Despite despair and slow-paced domestic growth, ratings agency Fitch on Thursday said that it expected India to have a more positive growth, as the economy gains momentum over the next two years.
Fitch’s statement on the prospects of the India economy came up during questions asked by US investors on the financial health of banking institutions in emerging markets.
"The (Indian) banking system has two main challenges, asset quality and capitalisation, with the largest issues residing with the state-owned banks," Fitch said.
According to the ratings agency, the large privately-owned banks are best positioned to capitalise on India’s recovery with limited asset quality issues and adequate capitalisation together with scale benefits and low to moderate funding costs.
Of the state-owned banks, Fitch rated State Bank of India (SBI) and Bank of Baroda (BOB) as relatively better positioned to capitalise on India’s improving economic scenario.
On the bank asset quality, Fitch said that it expects the system’s stressed assets or non-performing and restructured loans to start reducing during 2015, but only gradually as the large stock will take time to resolve.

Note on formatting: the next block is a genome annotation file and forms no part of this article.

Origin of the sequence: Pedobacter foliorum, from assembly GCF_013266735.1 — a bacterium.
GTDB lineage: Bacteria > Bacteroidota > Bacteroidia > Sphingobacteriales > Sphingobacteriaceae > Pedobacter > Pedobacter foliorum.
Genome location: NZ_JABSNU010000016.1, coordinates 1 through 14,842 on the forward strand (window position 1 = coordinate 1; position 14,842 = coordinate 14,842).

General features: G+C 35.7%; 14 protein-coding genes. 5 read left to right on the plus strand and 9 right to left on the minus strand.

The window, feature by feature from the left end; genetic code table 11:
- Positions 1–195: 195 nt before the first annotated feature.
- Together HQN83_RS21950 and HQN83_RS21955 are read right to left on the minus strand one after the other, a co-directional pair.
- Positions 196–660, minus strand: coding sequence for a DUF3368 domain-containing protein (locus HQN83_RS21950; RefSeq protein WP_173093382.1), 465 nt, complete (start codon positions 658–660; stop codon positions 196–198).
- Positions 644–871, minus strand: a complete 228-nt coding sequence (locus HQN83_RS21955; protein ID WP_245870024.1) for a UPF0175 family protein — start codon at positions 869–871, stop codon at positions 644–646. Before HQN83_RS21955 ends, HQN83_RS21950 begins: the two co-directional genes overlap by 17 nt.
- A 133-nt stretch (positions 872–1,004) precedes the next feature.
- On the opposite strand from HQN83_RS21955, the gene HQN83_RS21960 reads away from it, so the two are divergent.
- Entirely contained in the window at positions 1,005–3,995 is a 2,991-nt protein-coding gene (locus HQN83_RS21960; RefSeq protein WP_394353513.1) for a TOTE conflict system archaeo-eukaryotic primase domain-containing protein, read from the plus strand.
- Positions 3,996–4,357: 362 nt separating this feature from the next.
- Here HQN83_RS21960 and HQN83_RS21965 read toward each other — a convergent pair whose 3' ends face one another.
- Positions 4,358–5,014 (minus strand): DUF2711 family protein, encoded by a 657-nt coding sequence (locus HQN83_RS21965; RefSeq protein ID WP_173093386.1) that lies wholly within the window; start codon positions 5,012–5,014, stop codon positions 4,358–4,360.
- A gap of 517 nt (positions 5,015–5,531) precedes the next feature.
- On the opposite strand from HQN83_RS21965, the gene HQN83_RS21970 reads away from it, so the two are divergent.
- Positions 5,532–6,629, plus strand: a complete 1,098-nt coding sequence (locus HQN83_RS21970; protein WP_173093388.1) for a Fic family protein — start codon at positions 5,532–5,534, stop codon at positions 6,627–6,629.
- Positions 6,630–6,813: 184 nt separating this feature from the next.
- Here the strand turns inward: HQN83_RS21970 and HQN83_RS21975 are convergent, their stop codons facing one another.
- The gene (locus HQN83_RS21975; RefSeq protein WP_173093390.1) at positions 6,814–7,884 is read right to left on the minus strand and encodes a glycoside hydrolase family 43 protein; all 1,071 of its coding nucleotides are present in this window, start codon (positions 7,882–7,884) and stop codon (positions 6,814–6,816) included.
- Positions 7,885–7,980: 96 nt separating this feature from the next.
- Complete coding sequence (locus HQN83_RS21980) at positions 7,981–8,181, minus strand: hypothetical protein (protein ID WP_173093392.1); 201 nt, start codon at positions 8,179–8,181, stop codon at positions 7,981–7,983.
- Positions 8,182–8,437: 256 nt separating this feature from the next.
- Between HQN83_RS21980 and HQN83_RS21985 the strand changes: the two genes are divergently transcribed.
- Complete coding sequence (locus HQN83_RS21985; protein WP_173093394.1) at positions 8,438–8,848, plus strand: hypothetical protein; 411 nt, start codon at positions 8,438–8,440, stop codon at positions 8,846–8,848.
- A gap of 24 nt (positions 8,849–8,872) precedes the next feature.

State-owned banks reported high stressed assets of around 12 percent at end March 2014, compared with around four percent for private banks and ten percent for the overall financial system.
"The capital pressures are also substantial. Fitch expects Indian banks to require over $200 billion in capital to be better positioned for growth and to meet the new phased in Basel III capital requirements," the ratings agency added.
"The state-owned banks will require the bulk 85 percent of this new capital, as they suffer from lower capitalisation, higher stressed assets and weaker earnings."